Almost three months after Government was forced to suspend the ferry service between Guyana and Suriname, there seems little headway.
A meeting was supposed to be between representatives of the two countries.
The Guyana government has made it clear that since the ferry service was introduced almost two decades ago, it has been funding and maintaining the vessel, the MV Canawaima, despite an agreement on shared costs.
After months of dragging along, and saddled with mechanical problems, the decision was taken late May by the Government to suspend the service.
The fallouts were immediate.
It affected trade as vehicles would be crossing. Suriname and Guyana conduct a brisk trade with thousands of Berbice living in that neighbouring country for decades now.
Yesterday, the Guyana Tourism Authority (GTA) expressed worry over the non-functioning of the ferry, insisting that Government has been holding up its end of the bargain.
“On May 27, 2019, the MV Canawaima Ferry that operates along the Moleson Creek, Guyana – Nickerie, Suriname route was suspended until further notice to facilitate long overdue servicing and repairs by the joint company – the Canawaima Management Company – which is responsible for the ferry service.
“As a result, the MB Sandaka vessel was a temporary replacement to facilitate the return of passengers and vehicles stranded on both sides from May 31, 2019 to June 2, 2019. Since then, travellers are currently taking advantage of other options to travel back and forth between the two countries by air with Trans Guyana Airways and Suriname Airways and by water with the unconventional “backtrack”option,” GTA explained.
A joint agreement was launched between the governments of Guyana and Suriname in 1998. A
Memorandum of Understanding was outlined and it was stipulated that both countries are to equally facilitate the financial and operational arrangements dedicated to the maintenance of the ferry.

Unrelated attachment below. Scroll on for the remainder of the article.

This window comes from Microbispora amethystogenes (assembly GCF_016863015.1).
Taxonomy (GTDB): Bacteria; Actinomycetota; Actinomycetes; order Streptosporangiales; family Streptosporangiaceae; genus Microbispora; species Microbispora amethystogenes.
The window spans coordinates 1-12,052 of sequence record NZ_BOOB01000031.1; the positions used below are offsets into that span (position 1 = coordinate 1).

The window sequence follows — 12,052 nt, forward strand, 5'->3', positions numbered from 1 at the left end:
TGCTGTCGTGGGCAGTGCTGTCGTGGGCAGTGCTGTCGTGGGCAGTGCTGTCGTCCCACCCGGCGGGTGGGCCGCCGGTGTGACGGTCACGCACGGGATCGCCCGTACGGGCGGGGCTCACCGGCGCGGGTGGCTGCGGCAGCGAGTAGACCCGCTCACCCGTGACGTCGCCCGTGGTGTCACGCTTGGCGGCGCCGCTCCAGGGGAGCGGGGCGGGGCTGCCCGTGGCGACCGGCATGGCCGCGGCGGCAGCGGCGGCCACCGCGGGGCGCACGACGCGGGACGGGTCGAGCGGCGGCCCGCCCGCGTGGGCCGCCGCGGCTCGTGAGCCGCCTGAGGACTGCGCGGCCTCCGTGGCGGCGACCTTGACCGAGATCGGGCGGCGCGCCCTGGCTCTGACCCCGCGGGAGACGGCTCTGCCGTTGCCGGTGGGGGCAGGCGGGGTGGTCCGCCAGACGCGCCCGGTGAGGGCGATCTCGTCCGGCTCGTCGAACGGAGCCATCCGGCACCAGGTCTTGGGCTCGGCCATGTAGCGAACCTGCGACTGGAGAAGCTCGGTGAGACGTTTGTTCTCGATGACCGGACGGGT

The Ministry of Foreign Affairs, shortly after the service was suspended, had said that it appeared timely action was not taken by the relevant authorities to initiate repairs to the MV Canawaima, when it sustained damage to one engine in September 2017.
“Since the company was unable to secure the funds intended to meet the routine repair costs, the vessel had to be pulled by a tug-boat to facilitate passengers wishing to travel between Moleson Creek Terminal and the South Drain Terminal.”
Foreign Affairs said that the service between Guyana and Suriname was officially launched on November 6, 1998.
“It is a joint venture and the financial and other arrangements for defraying operational expenses are outlined in the Memorandum of Understanding between the Government of the Cooperative Republic of Guyana and the Government of the Republic of Suriname on the Formation and Operation of the Joint Ferry Service between the Cooperative Republic of Guyana and the Republic of Surname (1998).”
According to the agreement, the maintenance of the ferry was to be shared equally.
The ministry had said that this has not occurred.
“In a bid to reduce the hardships to passengers and businesses using the service and in order to give the neighbouring state time to meet its obligations, the Government of Guyana has been funding most, if not all of the maintenance works on the ferry over the years.”
The matter of assistance from Suriname was even raised at the level of the Guyana/Suriname Cooperation Council at its meeting in 2018, which underscored the importance of the Canawaima Ferry Service to bilateral trade and cross border tourism between Guyana and Suriname. It was agreed that the efficient and optimal operation of the service was to the benefit of both countries.
“As indicated elsewhere the matter was raised by President (David) Granger over a year ago during his last meeting with his Surinamese counterpart. At that time, President Bouterse undertook to look into the matter.”
The ministry had said that it was all speculation that Guyana may place a ferry on the Corentyne River which separates the two countries.
“It is not in keeping with the bilateral agreement signed between the two countries that govern the obligations of both States regarding the operations of the ferry service. That agreement is still functional.
“There is no onus on Guyana to fund the replacement of the service either temporarily or permanently. The joint company has to ensure that the monies collected by or on behalf of the business are properly directed to defraying the expenses incurred.”
The Foreign Ministry said that Guyana will be requesting an early meeting of the relevant mechanism in order that the issues affecting the operation of the ferry vessel can be fully ventilated and resolved to the full satisfaction of the parties.
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